Not to pick nits, but used as a noun, a breach actually refers to an opening or rupture, particularly in a solid structure. It can also refer — again, also as a noun — to the thing a whale does. BTW, did you know that while scientists don't really know why whales breach, the reigning theory is that it aids in digestion. The reason they think this is that after whales breach, they usually unleash a massive — and I do mean massive — number two. There's probably a metaphor for blogging in there somewhere. But I digress.

My favorite use of the term is as the opening of a shotgun where one loads the shells. I discovered this via Tom Franklin's remarkable novel Hell at the Breach. Nordstrom, if you get off on elegant literary posey, I highly recommend you swing by the library and pick it up. Might be the best book I've read in a few years. Brutal, beautiful stuff.

As for criticism, you're absolutely correct. If one can't accept it, one has no business dishing it. But there is a caveat: being a critic is a serious responsibility. And one that requires no small degree of tact. To merely — and essentially anonymously — state that something makes you wince or is "not good" isn't criticism. Or, at the very least, it isn't good criticism. Of course, the same could be said of calling a total stranger a "douche."

Good criticism would be explaining why something makes you wince. And by the way, doing so under your real name goes a long way towards legitimizing your opinion. But then again, what is a blog if not a forum for anonymous snark masquerading as intellectualism? Sigh.

It is also prudent to point out that John has yet to jump in to this particular breach and take exception to your point. So the notion that he can't take criticism is pure — and frankly, unfair — speculation on your part.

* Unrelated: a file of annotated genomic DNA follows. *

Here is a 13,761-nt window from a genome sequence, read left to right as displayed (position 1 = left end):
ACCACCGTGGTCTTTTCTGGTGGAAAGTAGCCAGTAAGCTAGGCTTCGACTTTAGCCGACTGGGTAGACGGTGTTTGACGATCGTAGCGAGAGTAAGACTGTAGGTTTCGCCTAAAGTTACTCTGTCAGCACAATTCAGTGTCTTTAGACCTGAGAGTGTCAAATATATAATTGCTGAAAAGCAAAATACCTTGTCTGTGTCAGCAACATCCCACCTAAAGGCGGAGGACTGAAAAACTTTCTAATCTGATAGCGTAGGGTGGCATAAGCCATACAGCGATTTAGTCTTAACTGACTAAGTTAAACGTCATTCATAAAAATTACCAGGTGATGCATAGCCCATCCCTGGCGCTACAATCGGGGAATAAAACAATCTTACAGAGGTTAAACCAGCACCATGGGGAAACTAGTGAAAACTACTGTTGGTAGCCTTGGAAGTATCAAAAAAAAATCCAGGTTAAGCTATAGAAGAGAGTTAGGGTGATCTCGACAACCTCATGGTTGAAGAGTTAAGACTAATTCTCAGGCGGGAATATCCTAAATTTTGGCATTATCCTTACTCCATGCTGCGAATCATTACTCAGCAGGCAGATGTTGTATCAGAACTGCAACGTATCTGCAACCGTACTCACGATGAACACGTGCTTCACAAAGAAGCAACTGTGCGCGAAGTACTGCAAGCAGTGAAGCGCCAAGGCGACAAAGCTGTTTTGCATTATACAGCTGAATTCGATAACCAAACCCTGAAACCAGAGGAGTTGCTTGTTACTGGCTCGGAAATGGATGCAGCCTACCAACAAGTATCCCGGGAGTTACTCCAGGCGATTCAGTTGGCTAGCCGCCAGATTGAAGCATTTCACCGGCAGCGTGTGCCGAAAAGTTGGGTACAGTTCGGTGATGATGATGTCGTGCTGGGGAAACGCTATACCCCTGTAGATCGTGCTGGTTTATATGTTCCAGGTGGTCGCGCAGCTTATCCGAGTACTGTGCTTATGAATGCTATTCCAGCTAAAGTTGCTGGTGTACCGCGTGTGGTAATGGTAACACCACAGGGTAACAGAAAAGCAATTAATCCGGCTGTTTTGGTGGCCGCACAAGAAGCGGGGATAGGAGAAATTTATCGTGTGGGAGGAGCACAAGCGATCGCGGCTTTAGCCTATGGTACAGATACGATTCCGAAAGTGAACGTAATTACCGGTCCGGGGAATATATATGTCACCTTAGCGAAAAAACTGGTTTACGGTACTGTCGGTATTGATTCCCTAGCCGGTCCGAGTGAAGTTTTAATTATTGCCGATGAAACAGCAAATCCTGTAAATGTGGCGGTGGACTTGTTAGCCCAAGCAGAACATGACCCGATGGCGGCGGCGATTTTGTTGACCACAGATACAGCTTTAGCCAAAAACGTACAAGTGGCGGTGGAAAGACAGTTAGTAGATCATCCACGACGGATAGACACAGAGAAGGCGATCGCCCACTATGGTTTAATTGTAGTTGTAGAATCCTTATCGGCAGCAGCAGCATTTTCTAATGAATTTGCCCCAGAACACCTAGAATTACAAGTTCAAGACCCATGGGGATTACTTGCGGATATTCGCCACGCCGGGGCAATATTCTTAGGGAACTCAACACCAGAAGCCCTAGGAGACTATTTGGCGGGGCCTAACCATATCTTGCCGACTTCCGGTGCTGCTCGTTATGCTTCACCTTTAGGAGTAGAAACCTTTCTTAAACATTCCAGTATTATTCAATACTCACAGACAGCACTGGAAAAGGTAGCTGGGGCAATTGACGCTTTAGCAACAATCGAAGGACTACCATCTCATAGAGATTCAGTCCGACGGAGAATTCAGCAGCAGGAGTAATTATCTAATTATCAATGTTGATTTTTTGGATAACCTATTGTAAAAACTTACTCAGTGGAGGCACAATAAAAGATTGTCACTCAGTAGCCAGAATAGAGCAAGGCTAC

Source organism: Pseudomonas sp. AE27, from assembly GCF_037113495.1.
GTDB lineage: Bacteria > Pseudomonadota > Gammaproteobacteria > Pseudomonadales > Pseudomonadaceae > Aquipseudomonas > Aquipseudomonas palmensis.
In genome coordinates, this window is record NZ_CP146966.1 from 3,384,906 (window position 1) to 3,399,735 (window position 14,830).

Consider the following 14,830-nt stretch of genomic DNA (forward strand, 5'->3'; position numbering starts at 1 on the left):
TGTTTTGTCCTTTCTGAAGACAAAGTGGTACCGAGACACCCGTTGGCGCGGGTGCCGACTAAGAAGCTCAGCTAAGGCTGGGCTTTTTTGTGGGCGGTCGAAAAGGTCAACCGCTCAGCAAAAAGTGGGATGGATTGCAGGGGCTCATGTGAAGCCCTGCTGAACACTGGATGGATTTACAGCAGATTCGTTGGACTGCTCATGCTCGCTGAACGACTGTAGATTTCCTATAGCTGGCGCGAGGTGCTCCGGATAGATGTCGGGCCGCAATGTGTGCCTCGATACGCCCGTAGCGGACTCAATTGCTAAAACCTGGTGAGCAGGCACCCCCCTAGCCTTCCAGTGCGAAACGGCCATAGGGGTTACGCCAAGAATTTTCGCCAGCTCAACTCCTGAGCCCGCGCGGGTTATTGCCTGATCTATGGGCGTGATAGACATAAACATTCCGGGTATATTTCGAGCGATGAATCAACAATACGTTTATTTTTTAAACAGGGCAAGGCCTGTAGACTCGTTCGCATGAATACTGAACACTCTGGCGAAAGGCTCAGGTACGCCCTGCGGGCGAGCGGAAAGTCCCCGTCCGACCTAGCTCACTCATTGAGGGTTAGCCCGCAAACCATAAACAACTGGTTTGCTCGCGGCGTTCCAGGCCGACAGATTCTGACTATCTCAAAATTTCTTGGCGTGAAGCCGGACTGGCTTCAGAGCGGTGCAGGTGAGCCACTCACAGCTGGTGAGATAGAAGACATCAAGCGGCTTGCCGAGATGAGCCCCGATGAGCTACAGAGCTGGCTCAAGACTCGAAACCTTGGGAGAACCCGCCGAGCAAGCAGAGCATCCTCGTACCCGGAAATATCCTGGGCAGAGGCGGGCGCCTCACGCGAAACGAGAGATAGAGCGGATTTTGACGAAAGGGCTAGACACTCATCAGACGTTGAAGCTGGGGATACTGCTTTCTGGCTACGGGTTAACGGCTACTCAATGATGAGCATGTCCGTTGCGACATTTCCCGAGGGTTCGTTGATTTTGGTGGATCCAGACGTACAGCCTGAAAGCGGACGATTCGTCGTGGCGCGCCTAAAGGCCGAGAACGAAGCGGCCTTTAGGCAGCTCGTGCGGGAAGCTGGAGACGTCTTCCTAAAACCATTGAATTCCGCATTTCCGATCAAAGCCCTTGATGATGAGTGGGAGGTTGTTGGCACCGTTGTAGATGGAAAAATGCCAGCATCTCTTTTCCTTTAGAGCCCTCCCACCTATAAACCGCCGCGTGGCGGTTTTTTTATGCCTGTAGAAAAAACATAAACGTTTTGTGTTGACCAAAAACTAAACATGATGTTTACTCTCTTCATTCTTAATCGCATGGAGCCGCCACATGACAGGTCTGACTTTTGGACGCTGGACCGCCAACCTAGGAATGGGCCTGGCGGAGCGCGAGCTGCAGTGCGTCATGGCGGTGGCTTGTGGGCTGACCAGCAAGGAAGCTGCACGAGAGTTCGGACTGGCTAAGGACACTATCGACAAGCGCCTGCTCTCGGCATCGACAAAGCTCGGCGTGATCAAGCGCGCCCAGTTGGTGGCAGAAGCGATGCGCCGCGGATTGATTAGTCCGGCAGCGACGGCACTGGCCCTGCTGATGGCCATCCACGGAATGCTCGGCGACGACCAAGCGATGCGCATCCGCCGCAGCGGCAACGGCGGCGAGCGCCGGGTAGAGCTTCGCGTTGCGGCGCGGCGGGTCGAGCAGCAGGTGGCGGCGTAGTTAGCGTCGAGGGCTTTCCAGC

As the guy responsible for publishing this post and editing everything else he's submitted to the 7D music section, I can tell you that Mr. Pritchard not only readily accepts criticism concerning his work, he is totally stoked by it, bro. It's one of the reasons I use him as frequently as I do and stand behind what he contributes, both to this blog and the paper.


Nice to hear from you, Dan.

I post under my real name. My real name is Mike Nordstrom. Also, I never post anything on the internet that I wouldn't say to the person(s) I'm addressing in real life. I wonder if those who have reacted here by calling me a douche, fantasizing about my relationship with Mom and Grandma, and making fun of my name (all without a single cogent comment about the piece in question) can all say the same.

Also, I don't consider myself an intellectual; I'm more of a professional dumbass.

I felt remiss, almost immediately after my original post, that I hadn't gone into some detail about why the piece made me wince. I wanted to, but shit has been hectic, and at that moment I just didn't have the time to write something lengthy. I should've waited until I could; I totally agree with you, my original post was non-helpful at best, seemingly trollish at worst. I tried to redress that when I posted again by going into specifics.

John likes TV on The Radio- it's clear he's passionate about them. Quite honestly, that made me feel that he is, to some degree, a kindred spirit... good people, likely. This was no small part of my motivation to comment on the writing. If it had been an obligatory toss-off post on TVoTR by someone who obviously didn't give a fuck about/understand the music, I woulda just kept on moving. What bugged me is that John *is* passionate about them, and has a lot to say... and, I believe, wanted to say it in a way that would be somewhat reflective of the band's own deftly dense poetry... but to me, it just did not come off well, for the reasons cited above. Really, I think one or two more revisions (and perhaps stronger editorial feedback) might have made this a fine piece of music writing and communicated more clearly what's to love about this band.

Lastly, I want to clarify that my point about critics being able to take criticism was not addressed to or speculation about John. It was aimed at the other posters here; what I meant by it is that I believe John is probably man enough and critic enough to read my (again, admittedly underwritten) negative post without needing them to spring to his aid with weird, jerktastic defenses.

"Advance, and never halt, for advancing is perfection. Advance and do not fear the thorns in the path, for they draw only corrupt blood."
-Kahlil Gibran


The comments to this entry are closed.

Recent Comments

Blurt (7D Staff)

Stuck in VT (VIDEOS)

Mistress Maeve (Sex)

All Rights Reserved © SEVEN DAYS 1995-2010 | PO Box 1164, Burlington, VT 05402-1164 | 802.864.5684